out of Five
Running time: 76
Impressively directed and nicely observed, this is a scruffily charming indie drama with an engaging central performance from Sean Bones.
What's it all about?
Directed by Ben Chace and Sam Fleischner, Wah Do Dem (the Jamaican patois for 'What They Do') stars Sean Bones as twenty-something Brooklyn slacker Max, who gets dumped by his girlfriend (a cameoing Norah Jones) just before they're due to embark on a freebie Caribbean cruise. When none of his friends want to go with him, Max decides to go on his own, but he quickly gets bored of all the boat-bound activities, most of which are aimed at his pension-collecting fellow passengers.
When the boat docks in Jamaica, Max seizes the opportunity to strike out on his own, but after a suspiciously overly-hospitable beach party he wakes up to find that he's been robbed of everything but his swimsuit. As if that wasn't bad enough, Max misses the boat, so he has to make his way across the island to the American Embassy in Kingston and has a series of encounters along the way.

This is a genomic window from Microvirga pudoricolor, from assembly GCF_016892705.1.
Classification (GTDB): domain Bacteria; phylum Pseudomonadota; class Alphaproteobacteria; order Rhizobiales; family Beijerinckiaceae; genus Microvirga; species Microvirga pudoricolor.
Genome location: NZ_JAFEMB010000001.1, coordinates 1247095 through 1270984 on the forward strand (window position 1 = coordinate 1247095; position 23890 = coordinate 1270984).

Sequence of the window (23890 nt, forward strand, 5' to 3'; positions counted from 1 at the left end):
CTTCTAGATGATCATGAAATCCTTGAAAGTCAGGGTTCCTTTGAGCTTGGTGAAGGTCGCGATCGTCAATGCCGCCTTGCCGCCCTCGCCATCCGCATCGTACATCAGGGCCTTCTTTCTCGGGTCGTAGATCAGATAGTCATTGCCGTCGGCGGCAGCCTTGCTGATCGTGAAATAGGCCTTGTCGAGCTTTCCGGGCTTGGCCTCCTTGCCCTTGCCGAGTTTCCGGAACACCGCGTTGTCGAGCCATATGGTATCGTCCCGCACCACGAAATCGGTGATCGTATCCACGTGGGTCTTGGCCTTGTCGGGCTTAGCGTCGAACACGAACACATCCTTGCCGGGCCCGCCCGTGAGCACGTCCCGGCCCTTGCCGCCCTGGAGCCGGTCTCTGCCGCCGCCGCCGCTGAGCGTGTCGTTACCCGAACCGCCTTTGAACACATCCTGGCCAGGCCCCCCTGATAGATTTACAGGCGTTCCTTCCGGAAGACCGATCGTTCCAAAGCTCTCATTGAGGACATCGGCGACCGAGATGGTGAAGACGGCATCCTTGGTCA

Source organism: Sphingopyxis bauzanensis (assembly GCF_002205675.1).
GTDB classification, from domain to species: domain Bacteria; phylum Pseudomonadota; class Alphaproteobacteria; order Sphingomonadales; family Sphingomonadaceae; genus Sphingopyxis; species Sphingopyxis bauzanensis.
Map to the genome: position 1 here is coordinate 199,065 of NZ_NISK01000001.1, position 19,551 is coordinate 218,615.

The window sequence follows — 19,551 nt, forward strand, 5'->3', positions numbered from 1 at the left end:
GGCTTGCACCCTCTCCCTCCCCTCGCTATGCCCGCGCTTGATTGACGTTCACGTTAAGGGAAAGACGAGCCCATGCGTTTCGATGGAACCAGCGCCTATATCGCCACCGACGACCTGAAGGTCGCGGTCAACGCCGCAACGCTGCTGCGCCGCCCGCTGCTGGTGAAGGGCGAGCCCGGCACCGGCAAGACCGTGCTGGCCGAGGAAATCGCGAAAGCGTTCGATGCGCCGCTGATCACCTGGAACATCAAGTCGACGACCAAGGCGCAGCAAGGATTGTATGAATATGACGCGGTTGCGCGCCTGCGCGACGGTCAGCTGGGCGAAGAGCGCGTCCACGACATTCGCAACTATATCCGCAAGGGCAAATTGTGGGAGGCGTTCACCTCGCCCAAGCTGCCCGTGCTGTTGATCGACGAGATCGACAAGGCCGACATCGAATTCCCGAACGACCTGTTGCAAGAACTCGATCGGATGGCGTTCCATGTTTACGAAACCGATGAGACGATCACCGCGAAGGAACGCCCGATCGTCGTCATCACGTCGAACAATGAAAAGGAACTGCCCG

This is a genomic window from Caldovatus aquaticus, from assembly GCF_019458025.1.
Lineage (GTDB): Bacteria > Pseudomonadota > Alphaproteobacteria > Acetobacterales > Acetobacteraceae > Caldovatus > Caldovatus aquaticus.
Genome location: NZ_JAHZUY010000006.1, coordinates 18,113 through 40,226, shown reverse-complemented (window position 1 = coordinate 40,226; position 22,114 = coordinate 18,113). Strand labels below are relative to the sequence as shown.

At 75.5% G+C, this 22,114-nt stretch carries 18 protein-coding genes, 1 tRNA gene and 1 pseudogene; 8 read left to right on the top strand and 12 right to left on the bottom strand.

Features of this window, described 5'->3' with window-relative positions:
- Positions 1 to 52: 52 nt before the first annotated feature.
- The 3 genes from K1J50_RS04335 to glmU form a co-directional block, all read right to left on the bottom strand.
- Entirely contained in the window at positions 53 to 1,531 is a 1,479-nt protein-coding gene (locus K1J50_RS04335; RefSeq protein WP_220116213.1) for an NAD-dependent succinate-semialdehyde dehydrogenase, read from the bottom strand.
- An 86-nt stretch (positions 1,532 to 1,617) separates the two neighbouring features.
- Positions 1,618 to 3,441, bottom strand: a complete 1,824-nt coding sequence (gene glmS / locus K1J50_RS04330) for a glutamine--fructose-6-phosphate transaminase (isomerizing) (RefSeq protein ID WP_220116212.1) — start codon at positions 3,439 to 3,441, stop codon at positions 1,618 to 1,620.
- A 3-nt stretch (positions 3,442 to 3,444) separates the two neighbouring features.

Like the film itself, Sean Bones has a scruffily amiable charm that is extremely watchable. He may make some decidedly unwise decisions but it's impossible not to feel sympathy for a character who spends most of the film in just his pants – the scene where he makes it to the fenced-off dock just as the boat is pulling away is both upsetting and a textbook lesson in how to make your lead character sympathetic.
The film has a documentary-like feel that works extremely well, thanks to some impressive camerawork from co-director Sam Fleischner and naturalistic performances from Bones and the various people he meets along the way – Carl Bradshaw is particularly good as a helpful street prophet.
The film is packed with delightful moments, such as an impromptu football match (and an act of kindness involving sneakers) and a street party that breaks out as the news of Obama's election victory comes in via a TV set in an open-air bar.
Wah Do Dem is an enjoyable, well made and utterly charming indie drama with a strong performance from Sean Bones. Highly recommended.